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FUCK Patriotism

December 18, 2008

This post was deleted by hackers 1/12/2009 and recovered from a cache version and re-published. The post was originally parked at http://www.stumplane.us/blog/?p=299 but not anymore! The comments were likewise deleted and recovered. They have been pasted into the post body under the cut.

I’M NOT A PATRIOT. I was just born here. Donald Douglas at American Power, on the other hand, writes:

These people [vocal Iraq war opponents] embrace anti-Americanism as a badge of honor, and they denounce love of country as some radiactive “shibboleth,” and in so doing, they work to destroy the institutions and values to which patriotism directs its loyalty.

No, I just reserve my love for people rather than institutions. I wouldn’t call it “anti-Americanism,” so much as anti-coercion. More of a broad suspicion of faceless authority and amoral power structures.

“Love of country” seems weirdly thoughtless to me— “national belonging” not being a universal truth —but I wouldn’t say “radiactive.” Irrational jingoism is the scary-ass radiactive shibboleth here.

Lastly, I’m only in the ‘question everything’ business. Being anti-coercion, I can’t clear it with my conscience to actually “work to destroy” anything. I’m just a non-violent, free thinking, hobbyist. BLARG!

I only speak for myself, of course, but I propose Douglas’ passage be corrected thus:

These people embrace anti-coercion-ism as a badge of honor, and they denounce irrational jingoism as some radiactive “shibboleth,” and in so doing, they call into question the institutions and values to which patriotism directs its loyalty.

Which still surely describes a Thought Criminal in Douglas’ view, but surely not a threat to the republic.

Bill Hicks:

Click “more” to see the recovered comment thread.

7 Responses to “FUCK Patriotism”

  1. thepuppethead Says:

    December 18th, 2008 at 9:43 am

    Well, it is the last refuge of the scoundrel. And really, it might not be so bad, if there weren’t so many dang scoundrels. I mean, I do sort of love my nebulous idea of country in a Mark Twainy or Garrison Keillorish way, until some scoundrel or other inevitably pops the bubble. I’m looking at you, Dick Cheney.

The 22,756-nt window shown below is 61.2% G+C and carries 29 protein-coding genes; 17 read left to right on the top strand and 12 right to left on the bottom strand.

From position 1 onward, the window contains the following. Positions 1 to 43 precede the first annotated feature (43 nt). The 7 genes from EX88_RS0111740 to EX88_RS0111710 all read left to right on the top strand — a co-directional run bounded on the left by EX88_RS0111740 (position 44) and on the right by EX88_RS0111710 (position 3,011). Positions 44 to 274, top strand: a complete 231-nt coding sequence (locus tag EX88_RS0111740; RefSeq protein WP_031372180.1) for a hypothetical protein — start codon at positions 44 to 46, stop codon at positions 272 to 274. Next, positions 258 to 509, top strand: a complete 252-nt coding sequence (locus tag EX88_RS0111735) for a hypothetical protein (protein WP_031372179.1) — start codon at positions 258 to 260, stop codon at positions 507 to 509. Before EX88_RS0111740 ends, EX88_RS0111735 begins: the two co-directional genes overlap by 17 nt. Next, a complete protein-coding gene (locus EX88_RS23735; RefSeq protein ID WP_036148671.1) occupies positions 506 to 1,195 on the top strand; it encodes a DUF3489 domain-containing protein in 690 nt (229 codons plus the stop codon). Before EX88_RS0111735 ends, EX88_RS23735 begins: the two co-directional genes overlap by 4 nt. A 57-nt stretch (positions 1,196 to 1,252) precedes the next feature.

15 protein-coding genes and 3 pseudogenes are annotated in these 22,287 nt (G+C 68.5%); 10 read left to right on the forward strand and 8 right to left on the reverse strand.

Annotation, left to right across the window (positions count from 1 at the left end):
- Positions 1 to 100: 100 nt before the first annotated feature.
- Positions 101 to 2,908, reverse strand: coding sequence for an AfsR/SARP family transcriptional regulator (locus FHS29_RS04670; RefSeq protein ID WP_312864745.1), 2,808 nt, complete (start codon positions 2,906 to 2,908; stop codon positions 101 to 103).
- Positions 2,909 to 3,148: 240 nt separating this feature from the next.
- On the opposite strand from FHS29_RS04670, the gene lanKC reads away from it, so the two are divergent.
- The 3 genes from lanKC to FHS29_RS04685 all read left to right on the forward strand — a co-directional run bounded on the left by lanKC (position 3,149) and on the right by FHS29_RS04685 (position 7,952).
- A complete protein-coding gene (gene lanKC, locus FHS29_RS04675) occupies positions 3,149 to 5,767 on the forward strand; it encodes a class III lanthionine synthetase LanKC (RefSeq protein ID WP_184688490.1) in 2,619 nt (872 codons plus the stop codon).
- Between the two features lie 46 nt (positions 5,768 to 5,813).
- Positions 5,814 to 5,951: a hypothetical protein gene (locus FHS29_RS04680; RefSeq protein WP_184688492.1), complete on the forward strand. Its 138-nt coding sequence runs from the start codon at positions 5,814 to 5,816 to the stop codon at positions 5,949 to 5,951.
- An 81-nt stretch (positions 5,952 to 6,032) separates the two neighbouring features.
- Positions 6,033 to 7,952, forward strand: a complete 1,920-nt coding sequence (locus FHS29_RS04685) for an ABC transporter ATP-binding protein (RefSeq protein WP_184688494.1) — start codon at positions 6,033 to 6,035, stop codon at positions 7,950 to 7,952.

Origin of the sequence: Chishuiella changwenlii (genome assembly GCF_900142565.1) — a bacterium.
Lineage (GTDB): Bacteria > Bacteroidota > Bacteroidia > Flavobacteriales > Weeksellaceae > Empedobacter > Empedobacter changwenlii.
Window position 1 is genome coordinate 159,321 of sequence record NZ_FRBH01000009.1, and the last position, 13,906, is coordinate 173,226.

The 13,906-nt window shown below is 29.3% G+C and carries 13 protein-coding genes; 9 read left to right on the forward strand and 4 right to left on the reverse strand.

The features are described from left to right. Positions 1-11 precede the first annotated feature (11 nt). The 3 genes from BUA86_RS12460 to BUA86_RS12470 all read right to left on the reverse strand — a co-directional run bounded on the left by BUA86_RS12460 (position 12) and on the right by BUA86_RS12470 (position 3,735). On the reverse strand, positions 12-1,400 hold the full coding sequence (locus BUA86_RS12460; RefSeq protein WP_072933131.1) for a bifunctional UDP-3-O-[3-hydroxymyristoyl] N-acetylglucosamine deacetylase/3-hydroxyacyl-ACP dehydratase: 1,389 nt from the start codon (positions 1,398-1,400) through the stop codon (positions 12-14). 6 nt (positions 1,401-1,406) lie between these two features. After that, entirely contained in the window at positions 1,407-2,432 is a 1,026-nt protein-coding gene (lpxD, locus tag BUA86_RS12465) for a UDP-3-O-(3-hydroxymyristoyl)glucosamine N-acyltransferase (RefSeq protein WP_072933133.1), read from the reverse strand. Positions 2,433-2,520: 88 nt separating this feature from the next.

On the other hand, it’s amazing how much ridiculous crap you can get away with in the name of God, King, and/or Country. Likewise, it’s amazing what you can talk folks into doing by appealing to their love of same. Oh, if only we could harness this power for good, instead of for rotten! But you know what? We probably can’t.

  2. Michael Says:

    December 27th, 2008 at 2:07 pm

    “My parents fucked there, that’s all…”
    A more succint, yet still inherently truthful, version of Douglas’s ideas would be this:

    I am a dangerous twat.

  3. LarryE Says:

    January 1st, 2009 at 10:02 pm

    I came to the site via Jon Swift’s listing of “best posts” and went to the main page, where I found this post.

    I just thought I’d throw out a slightly different perspective on “patriotism,” in case you might be interested.

    I give the link because it’s really too long to put in a comment, but I suppose the single-line summation would be that patriotism should be measured in terms of devotion to the highest ideals expressed by a society.

  4. Montag Says:

    January 2nd, 2009 at 12:06 am

    happy new years, thepuppethead and Michael.

    thanks for stopping in, LarryE. I was interested to read your post and your point is well taken.

    patriotism should be measured in terms of devotion to the highest ideals expressed by a society.